This report originally published at defense.gov.
ALBUQUERQUE, N.M. —
For one soldier, the Army has been a blessing, allowing him to live the type of life many others aren’t fortunate enough to experience.
Now after years away from his home state of New Mexico, Army Spc. Jeremy Garcia has returned to educate others on the benefits of military service, through the Special Recruiting Assistance Program.
The purpose of the SRAP is to allow enlisted soldiers to return to their home towns to assist local recruiters by sharing their Army training experiences with family, friends, high school classmates, future soldiers, veterans and community leaders.
Garcia, a wheeled vehicle mechanic with the 59th Quartermaster Company at Fort Carson, Colorado, has been in the Army for three years and jumped at the opportunity to return home to push the recruiting mission.
“Parts of New Mexico aren’t the greatest in terms of job opportunities and some people tend to give up after high school,” Garcia said. “I wanted to come home and see if I could help some of these kids out with their lives. Luckily I was selected for the SRAP and given the chance to work with the Phoenix Recruiting Battalion for 30 days to do that.”
Making an Impact
Two weeks into his duties with the SRAP, Garcia said he’s already seen the impact the Army can have on people who decide to join the military to further their lives.
“I went with a recruiter to see a local future soldier in a small town called Cuba. He’s the only Asian in the whole town,” he said. “He and his mother are all each other have. They run the local hotel and barely make ends meet. He’s a good kid, really squared away and decided to join the Army to help himself and his mother out.”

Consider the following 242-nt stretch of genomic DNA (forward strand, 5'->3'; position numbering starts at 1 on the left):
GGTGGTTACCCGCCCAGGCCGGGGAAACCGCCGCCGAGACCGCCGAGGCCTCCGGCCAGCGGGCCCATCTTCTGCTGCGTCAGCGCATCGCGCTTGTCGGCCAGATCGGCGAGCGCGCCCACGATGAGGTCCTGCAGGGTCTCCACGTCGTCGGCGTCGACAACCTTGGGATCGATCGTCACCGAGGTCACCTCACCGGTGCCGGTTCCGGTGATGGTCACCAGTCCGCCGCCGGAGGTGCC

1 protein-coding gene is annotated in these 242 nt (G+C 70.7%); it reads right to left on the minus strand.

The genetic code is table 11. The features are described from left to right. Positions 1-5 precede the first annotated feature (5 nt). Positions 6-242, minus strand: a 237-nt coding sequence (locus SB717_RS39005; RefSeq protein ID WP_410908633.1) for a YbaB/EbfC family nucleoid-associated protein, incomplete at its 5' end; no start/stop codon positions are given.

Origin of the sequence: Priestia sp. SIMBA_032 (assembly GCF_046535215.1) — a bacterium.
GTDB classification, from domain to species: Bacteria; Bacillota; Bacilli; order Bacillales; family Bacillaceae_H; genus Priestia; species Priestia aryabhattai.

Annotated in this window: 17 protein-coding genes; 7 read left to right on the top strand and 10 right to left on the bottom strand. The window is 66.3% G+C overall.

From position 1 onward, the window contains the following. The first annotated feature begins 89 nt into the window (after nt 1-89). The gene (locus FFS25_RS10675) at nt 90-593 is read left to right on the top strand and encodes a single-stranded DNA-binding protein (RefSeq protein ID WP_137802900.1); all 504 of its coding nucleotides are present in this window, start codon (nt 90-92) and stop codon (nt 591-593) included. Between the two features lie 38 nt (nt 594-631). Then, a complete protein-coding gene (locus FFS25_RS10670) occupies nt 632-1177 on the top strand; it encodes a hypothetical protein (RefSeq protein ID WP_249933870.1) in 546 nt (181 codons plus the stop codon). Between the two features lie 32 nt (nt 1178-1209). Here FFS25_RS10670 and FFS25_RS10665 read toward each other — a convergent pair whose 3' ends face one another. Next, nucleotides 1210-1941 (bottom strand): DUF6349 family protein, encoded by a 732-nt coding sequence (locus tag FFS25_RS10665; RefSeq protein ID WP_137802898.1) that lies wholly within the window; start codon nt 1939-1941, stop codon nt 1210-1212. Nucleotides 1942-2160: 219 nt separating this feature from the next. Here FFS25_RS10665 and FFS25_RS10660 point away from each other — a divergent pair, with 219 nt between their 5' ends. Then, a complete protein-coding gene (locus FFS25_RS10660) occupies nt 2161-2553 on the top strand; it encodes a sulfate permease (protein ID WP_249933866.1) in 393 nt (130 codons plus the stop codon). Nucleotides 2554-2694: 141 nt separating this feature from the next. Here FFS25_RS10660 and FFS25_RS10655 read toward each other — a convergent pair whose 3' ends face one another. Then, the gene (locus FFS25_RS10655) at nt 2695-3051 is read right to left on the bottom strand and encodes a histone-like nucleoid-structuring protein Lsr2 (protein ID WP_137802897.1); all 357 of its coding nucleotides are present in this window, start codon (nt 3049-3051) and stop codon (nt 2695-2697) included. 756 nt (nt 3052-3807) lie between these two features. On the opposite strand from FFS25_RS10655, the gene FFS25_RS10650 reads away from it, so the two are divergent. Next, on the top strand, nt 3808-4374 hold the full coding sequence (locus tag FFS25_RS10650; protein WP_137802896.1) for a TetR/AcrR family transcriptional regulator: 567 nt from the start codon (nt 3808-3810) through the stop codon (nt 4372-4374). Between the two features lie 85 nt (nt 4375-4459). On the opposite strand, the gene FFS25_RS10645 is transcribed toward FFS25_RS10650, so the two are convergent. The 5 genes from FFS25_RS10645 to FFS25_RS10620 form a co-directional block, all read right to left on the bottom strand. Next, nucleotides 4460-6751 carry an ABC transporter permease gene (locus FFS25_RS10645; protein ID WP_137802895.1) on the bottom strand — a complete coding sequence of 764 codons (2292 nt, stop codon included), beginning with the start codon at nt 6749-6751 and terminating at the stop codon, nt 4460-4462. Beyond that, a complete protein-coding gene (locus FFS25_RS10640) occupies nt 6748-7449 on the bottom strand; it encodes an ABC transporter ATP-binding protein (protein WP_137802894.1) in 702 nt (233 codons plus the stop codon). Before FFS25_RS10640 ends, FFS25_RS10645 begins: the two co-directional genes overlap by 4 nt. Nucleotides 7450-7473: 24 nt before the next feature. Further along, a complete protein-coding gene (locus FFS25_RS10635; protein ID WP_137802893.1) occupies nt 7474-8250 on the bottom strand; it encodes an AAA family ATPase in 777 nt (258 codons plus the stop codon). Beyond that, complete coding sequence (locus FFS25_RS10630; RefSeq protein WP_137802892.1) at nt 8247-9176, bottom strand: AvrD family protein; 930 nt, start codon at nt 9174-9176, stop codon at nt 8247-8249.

“While we were there he said to his mother, ‘We’ve made it mom.’ It made me realize how fortunate and lucky we are as U.S. citizens,” Garcia said. “To be a part of a positive impact on someone’s life is an irreplaceable act.”
Garcia grew up in a military household and said witnessing the unfettered joy of that future soldier, knowing what he’s about to enter, gave him chills.
“It set me back to reality … made me remember just how fortunate I am to be part of the Army and live this great life,” he continued.
Garcia hopes to experience further stories like this over the remainder of his time in the SRAP.
“I’m trying to accomplish as many enlistments as I can … my goal is to get kids out of these small towns and present to them everything the Army offers, whether it’s educational or medical benefits,” he said. “I want them to experience the same things I have, things that will change their lives for the better.”
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